Patio Demolition Due To Impervious Coverage – RB Project #7.2

Demolish Perfectly Good Hardscape

It was about 10 years ago we installed the main patio off the back of the house, and it was 5 years ago we added another 250 sf or so.  Above you’re seeing the demolition of the patio – what you’re not seeing is the homeowner and I crying on each others’ shoulders. Why are we crying?  Take a look at how this patio looked before the excavator went to work on it with the hydraulic hammer. Beautiful, right?

This was “one” of the decisions the client had to make in order for the town to approve the pool proposal we were presenting.  It came down to “lot coverage”.  This is the amount of impervious surface on the property relative to the overall size of the property.  Impervious surfaces are surfaces that do not allow water to pass-through to the ground (e.g. driveways, walkways, driveway, house, detached garage and other accessory buildings, etc.).  They are calculated in terms of square footage and respective percentages.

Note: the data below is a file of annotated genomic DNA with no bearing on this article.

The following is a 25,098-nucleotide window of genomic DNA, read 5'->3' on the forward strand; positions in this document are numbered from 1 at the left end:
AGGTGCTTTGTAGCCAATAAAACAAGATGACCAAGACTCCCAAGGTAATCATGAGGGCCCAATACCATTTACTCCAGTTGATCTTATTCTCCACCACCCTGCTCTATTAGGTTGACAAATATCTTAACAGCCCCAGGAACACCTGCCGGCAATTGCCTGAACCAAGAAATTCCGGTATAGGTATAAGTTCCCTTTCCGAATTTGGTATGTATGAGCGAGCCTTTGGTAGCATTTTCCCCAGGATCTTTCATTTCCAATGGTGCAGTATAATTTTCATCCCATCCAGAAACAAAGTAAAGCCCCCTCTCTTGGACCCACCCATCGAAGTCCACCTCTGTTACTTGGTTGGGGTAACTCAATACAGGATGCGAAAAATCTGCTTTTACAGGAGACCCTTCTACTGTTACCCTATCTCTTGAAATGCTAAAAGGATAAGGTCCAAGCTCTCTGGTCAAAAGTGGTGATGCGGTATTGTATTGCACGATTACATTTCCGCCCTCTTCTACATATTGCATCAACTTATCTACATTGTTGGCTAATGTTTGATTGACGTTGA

After the engineer drafted a current site plan showing all existing features on the property, the calculations revealed that already the existing impervious surfaces exceeded the allowable coverage. With a preliminary presentation to the town, I learned that they would consider  the application for the pool project if we removed some of the existing impervious surfaces and, in our new project proposal did not exceed the impervious coverage currently on the property. So, with tissues in hand, the homeowner agreed to the town’s stipulation and the project began.

Here’s the previous post for this project. And here’s the next.

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